Before leaving this subject of the early history of the church, one other matter is important. Just supposing the second century church had changed the rules, and had restricted baptism to those who were fully aware of what they were doing, should we not have heard something about it? When in the middle of the first century the Gentile Church saw no need to insist on circumcision and lawkeeping as conditions of entry into the family of God, there was a tremendous debate about it, which has left traces not only in Acts 15 but in many other places in the New Testament. The reverberations of that discussion were enormous. Are we to suppose, that a change of equal, if not greater, proportions took place in the early part of the second century without anyone in the surviving literature referring to it at all? That would surely strain credulity too far. The evidence suggests that the apostolic church baptised infants born to their members, and that this practice continued throughout the period of the undivided church until the Anabaptist protest at the Reformation."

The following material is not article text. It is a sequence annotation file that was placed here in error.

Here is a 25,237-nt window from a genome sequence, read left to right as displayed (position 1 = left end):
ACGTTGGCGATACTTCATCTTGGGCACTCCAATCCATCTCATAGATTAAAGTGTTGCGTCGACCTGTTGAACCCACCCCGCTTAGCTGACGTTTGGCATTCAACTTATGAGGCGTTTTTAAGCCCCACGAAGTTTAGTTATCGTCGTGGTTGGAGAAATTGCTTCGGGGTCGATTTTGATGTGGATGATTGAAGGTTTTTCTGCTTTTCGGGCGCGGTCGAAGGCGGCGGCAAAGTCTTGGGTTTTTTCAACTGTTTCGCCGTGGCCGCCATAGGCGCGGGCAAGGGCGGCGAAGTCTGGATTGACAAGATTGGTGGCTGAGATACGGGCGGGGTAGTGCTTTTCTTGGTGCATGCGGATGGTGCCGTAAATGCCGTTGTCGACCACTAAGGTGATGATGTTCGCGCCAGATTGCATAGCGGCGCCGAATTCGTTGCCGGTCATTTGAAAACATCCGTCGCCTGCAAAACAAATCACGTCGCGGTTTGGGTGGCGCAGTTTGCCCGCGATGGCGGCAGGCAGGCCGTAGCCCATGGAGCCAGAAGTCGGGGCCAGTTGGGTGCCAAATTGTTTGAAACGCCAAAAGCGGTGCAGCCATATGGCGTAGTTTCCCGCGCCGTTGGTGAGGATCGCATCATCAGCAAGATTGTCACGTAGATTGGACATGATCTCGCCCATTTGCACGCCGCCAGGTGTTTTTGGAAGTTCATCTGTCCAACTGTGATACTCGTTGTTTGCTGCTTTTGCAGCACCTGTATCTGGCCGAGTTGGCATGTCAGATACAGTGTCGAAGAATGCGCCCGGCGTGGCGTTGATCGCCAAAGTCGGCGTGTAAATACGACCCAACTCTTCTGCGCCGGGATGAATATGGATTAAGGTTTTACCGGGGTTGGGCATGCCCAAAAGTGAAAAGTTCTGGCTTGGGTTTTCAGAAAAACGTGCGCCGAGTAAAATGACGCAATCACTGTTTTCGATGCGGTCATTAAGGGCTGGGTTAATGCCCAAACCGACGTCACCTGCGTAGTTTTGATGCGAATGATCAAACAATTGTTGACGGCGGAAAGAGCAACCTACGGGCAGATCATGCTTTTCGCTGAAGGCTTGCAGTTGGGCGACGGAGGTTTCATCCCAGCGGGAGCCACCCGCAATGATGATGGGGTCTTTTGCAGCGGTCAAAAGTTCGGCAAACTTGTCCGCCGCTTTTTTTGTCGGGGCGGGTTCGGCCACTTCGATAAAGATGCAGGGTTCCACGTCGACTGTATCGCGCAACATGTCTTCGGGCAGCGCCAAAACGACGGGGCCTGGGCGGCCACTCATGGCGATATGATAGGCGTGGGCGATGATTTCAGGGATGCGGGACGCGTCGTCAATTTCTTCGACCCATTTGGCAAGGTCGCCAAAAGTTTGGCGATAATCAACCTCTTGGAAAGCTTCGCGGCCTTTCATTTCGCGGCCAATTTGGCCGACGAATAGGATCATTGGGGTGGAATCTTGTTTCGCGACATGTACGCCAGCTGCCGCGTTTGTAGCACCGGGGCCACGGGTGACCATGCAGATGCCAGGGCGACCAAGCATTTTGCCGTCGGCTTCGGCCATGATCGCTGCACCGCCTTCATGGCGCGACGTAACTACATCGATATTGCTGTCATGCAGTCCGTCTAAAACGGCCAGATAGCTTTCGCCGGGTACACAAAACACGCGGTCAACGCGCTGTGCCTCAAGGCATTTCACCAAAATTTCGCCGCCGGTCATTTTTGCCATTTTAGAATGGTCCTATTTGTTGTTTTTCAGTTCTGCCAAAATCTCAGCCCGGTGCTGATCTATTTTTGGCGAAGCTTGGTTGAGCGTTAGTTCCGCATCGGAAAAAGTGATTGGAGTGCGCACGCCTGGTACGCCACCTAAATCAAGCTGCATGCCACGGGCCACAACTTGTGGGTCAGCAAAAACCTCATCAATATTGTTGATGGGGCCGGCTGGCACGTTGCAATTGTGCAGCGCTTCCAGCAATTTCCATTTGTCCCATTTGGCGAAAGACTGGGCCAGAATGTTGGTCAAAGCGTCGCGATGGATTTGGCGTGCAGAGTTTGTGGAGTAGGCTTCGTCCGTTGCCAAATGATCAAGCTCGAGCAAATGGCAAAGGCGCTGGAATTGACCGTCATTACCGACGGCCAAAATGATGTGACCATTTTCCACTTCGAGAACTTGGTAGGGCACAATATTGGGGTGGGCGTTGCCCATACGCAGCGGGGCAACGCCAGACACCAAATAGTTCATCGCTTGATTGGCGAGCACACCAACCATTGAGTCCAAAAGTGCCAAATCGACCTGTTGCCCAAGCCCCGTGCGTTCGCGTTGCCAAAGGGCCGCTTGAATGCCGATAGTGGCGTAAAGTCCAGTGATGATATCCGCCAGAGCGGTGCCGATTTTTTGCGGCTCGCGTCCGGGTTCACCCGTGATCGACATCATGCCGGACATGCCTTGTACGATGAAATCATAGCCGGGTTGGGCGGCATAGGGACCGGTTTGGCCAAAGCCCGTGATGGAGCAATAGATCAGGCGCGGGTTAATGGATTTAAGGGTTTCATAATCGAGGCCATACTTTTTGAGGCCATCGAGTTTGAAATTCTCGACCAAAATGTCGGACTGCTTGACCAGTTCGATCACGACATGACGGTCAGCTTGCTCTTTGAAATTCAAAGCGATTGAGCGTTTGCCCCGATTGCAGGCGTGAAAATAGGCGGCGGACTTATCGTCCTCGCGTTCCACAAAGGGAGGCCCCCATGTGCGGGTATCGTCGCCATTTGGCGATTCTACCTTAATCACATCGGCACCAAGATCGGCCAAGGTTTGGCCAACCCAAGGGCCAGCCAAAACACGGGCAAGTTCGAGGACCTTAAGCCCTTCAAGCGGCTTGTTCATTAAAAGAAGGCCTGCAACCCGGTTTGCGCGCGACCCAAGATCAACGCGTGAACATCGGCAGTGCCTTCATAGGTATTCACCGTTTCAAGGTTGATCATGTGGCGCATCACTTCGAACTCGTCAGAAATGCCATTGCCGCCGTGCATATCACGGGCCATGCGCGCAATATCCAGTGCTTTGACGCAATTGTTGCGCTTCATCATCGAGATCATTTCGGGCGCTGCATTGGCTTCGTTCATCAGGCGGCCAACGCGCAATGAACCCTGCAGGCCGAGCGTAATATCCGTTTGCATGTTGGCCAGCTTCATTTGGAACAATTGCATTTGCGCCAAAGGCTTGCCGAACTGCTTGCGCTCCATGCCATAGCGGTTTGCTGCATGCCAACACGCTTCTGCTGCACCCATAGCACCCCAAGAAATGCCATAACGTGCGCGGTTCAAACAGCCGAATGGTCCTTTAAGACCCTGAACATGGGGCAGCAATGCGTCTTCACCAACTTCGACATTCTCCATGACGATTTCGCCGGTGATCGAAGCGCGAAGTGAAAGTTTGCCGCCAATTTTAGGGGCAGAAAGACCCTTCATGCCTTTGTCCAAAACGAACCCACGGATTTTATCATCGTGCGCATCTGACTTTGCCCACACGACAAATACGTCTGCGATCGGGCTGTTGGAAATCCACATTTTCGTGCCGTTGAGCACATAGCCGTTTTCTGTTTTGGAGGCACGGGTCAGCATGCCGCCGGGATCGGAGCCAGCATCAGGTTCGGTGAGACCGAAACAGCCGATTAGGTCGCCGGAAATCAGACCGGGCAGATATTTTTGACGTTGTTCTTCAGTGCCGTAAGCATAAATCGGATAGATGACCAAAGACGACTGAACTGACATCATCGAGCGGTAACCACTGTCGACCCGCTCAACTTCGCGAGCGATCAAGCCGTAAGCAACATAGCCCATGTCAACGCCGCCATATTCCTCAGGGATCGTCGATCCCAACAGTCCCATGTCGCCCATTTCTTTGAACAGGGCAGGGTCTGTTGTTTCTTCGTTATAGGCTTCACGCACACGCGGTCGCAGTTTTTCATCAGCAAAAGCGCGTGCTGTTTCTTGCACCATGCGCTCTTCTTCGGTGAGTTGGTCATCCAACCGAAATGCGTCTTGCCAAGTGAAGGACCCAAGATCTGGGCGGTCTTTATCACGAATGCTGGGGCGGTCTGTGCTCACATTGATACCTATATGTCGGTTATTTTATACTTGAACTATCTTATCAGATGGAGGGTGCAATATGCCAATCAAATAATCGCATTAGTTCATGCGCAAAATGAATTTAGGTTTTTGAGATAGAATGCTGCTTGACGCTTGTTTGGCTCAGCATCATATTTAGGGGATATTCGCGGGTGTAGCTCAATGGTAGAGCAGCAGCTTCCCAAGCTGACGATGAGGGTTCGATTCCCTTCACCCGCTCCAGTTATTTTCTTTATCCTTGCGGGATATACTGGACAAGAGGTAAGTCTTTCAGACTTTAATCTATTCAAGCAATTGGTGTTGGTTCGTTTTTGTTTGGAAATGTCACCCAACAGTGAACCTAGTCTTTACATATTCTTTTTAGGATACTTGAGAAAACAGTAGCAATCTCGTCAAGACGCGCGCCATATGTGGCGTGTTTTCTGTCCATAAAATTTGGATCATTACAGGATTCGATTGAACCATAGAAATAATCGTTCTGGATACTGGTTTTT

Michael Green, Baptism: Its Purpose, Practice and Power, 51 (Milton Keynes, UK: Paternoster, 1987).